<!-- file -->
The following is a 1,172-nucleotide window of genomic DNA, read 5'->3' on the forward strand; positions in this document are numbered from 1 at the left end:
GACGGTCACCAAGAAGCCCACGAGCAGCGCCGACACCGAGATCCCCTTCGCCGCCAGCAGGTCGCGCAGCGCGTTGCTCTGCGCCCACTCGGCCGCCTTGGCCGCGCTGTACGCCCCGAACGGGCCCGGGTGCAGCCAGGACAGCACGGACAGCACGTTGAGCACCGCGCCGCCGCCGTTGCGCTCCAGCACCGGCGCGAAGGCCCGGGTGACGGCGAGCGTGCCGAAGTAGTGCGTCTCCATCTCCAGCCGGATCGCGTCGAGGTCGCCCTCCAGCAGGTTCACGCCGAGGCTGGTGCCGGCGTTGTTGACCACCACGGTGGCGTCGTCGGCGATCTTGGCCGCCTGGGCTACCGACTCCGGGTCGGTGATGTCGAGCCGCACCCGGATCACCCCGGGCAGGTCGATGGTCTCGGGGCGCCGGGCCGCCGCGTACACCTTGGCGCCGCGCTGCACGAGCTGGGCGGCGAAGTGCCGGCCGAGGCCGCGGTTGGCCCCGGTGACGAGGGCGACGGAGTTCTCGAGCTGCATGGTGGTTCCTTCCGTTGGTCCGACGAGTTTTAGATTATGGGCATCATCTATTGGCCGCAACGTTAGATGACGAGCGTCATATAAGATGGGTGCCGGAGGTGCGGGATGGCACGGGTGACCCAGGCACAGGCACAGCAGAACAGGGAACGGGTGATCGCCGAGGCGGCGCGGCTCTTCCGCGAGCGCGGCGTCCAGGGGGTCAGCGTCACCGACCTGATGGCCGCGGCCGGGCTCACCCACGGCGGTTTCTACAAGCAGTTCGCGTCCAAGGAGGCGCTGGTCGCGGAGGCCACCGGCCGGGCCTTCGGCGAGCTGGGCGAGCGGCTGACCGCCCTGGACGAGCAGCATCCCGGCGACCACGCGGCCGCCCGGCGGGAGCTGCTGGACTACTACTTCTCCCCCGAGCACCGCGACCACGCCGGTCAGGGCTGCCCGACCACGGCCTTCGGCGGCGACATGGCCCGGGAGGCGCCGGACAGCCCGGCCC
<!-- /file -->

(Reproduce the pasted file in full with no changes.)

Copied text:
The following is a 1,172-nucleotide window of genomic DNA, read 5'->3' on the forward strand; positions in this document are numbered from 1 at the left end:
GACGGTCACCAAGAAGCCCACGAGCAGCGCCGACACCGAGATCCCCTTCGCCGCCAGCAGGTCGCGCAGCGCGTTGCTCTGCGCCCACTCGGCCGCCTTGGCCGCGCTGTACGCCCCGAACGGGCCCGGGTGCAGCCAGGACAGCACGGACAGCACGTTGAGCACCGCGCCGCCGCCGTTGCGCTCCAGCACCGGCGCGAAGGCCCGGGTGACGGCGAGCGTGCCGAAGTAGTGCGTCTCCATCTCCAGCCGGATCGCGTCGAGGTCGCCCTCCAGCAGGTTCACGCCGAGGCTGGTGCCGGCGTTGTTGACCACCACGGTGGCGTCGTCGGCGATCTTGGCCGCCTGGGCTACCGACTCCGGGTCGGTGATGTCGAGCCGCACCCGGATCACCCCGGGCAGGTCGATGGTCTCGGGGCGCCGGGCCGCCGCGTACACCTTGGCGCCGCGCTGCACGAGCTGGGCGGCGAAGTGCCGGCCGAGGCCGCGGTTGGCCCCGGTGACGAGGGCGACGGAGTTCTCGAGCTGCATGGTGGTTCCTTCCGTTGGTCCGACGAGTTTTAGATTATGGGCATCATCTATTGGCCGCAACGTTAGATGACGAGCGTCATATAAGATGGGTGCCGGAGGTGCGGGATGGCACGGGTGACCCAGGCACAGGCACAGCAGAACAGGGAACGGGTGATCGCCGAGGCGGCGCGGCTCTTCCGCGAGCGCGGCGTCCAGGGGGTCAGCGTCACCGACCTGATGGCCGCGGCCGGGCTCACCCACGGCGGTTTCTACAAGCAGTTCGCGTCCAAGGAGGCGCTGGTCGCGGAGGCCACCGGCCGGGCCTTCGGCGAGCTGGGCGAGCGGCTGACCGCCCTGGACGAGCAGCATCCCGGCGACCACGCGGCCGCCCGGCGGGAGCTGCTGGACTACTACTTCTCCCCCGAGCACCGCGACCACGCCGGTCAGGGCTGCCCGACCACGGCCTTCGGCGGCGACATGGCCCGGGAGGCGCCGGACAGCCCGGCCC